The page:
But you're still advocating the idea that the only thing that matters is what people like. If that were true, the church would not go out of her way to say things like this:

On these grounds Gregorian Chant has always been regarded s the supreme model for sacred music, so that it is fully legitimate to lay down the following rule:the more closely a composition for church approaches in its movement, inspiration and savor the Gregorian form, ** the more sacred and liturgical it becomes*; and the more out of harmony it is with **that supreme model, the *less worthy** it is of the temple.

Tra le Sollecitudini, no. 3

[/quote]

I can't speak for pnewton, but I'm not sure if that is what he is advocating. I think most of us on here know that it shouldn't be about what people like, especially if this is what the Church prefers. But, depending on the individual parishes, you need to be able to plan a system to implement chant or any kind of music, that will help make it more acceptable or palatable to those in the parish. This is to lessen a huge push-back, drop in numbers, drop in monetary offerings (and yes, I have personal experience where people have either given or stopped offerings based on music), etc.

Because every parish is different, it can't be a cookie-cutter plan. Some parishes will be completely open to it and so it won't be as hard to promote. On the other end of the spectrum, other parishes may need to have their hands held and stroked and be told that everything will be ok. A hard-handed approach may not work, but push them away. They might be the ones who need the "variety" pnewton is talking about in order to promote it and make sure that chant stays for the long term. Ideally, we shouldn't have to do that, but the reality is we do for some, if not many people, at least for the current generations. Once it is implemented, you no longer have to do that.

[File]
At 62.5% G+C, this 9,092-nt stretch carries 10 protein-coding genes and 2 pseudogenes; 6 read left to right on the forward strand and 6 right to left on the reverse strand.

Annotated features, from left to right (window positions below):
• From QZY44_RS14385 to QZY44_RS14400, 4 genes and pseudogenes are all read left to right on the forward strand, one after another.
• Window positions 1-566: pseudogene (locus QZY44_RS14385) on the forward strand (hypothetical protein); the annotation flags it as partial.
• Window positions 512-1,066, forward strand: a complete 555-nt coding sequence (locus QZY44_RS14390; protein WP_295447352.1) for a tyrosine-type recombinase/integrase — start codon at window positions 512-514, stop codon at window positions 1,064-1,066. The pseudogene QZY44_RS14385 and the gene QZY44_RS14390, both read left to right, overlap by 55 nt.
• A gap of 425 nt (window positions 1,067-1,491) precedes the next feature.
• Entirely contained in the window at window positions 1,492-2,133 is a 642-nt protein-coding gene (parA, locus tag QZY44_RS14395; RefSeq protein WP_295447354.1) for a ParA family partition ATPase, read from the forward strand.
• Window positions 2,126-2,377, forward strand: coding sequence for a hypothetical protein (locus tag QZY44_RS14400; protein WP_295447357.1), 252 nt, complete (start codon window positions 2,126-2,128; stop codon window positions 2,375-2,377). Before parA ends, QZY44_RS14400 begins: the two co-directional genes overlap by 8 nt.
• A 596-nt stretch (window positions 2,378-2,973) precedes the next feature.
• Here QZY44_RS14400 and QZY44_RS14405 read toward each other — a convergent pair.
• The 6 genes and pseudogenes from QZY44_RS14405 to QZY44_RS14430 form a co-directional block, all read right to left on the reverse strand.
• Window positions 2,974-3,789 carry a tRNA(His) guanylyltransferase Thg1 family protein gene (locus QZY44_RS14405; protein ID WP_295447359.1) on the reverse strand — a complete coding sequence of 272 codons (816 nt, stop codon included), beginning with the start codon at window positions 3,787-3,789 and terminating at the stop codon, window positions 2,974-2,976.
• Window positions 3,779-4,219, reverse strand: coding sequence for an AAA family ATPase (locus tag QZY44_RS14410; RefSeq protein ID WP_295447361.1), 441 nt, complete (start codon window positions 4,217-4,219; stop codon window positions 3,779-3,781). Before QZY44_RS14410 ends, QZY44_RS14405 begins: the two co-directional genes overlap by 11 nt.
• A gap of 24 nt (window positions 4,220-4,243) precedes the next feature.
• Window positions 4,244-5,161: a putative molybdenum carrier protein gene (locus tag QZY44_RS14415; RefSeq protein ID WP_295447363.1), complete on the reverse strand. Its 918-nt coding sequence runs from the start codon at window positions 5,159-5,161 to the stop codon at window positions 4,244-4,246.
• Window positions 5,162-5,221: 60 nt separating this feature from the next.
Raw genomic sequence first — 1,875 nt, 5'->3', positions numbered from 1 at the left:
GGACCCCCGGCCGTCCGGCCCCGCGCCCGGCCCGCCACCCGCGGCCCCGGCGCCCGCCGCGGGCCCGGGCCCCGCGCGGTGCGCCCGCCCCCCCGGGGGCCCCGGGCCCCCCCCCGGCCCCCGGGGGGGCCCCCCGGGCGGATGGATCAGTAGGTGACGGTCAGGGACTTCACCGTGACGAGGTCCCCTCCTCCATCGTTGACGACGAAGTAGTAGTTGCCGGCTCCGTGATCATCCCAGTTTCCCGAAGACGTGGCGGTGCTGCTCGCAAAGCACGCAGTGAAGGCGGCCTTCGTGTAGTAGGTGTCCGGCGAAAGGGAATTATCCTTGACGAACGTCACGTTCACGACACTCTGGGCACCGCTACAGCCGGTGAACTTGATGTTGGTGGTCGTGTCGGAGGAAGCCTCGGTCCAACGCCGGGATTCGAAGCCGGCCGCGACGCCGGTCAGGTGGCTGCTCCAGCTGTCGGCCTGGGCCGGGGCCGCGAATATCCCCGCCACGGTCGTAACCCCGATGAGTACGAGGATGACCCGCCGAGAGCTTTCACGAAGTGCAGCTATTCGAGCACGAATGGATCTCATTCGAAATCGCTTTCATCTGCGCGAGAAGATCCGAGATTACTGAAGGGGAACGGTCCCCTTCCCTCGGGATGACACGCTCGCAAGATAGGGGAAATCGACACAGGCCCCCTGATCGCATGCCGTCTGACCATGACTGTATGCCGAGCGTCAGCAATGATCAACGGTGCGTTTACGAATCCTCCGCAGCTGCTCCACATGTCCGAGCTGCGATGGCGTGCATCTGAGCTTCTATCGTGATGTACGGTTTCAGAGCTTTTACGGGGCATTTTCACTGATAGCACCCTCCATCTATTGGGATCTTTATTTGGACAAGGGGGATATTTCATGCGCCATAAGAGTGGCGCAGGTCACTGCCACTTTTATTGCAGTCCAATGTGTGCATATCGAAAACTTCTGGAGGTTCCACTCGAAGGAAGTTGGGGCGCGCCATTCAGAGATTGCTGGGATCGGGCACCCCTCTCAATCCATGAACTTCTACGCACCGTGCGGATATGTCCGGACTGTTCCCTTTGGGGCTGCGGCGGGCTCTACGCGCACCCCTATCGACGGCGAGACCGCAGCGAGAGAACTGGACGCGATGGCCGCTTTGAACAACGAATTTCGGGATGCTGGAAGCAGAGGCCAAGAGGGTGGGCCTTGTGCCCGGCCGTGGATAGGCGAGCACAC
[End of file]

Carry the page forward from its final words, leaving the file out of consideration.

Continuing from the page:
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#31

[quote="superamazingman, post:29, topic:304520"]
But you're still advocating the idea that the only thing that matters is what people like. If that were true, the church would not go out of her way to say things like this:

[/quote]

[quote="Sarabande, post:30, topic:304520"]
I think most of us on here know that it shouldn't be about what people like, especially if this is what the Church prefers.

[/quote]

Actually, I believe somewhere in between. What people like, or more to the point, what is conducive to worship for people, is one factor that I like to consider. It is neither the only or is it the most important factor. I would say the most important factor is doctrinal compatability. Then I consider other things, including what people like and, of course, the musical tradition of the Church which we need to preserve in our liturgy, as pointed out in the document from the time of St Pius X quoted above.

I believe it is in line with the teaching of the Church to consider pastoral considerations. No, we are not all cookie-cutter and a strict European model of liturgy does not work everywhere. The Church has always operated on a principle of subsidiarity specifically because it wishes to be pastoral. The spiritual needs of the people are the priority. In the end, the Church wants to help people get to Heaven. Our perfect worship is not found in the perfection of the liturgy, but in the perfection of the soul, as St. Paul pointed out.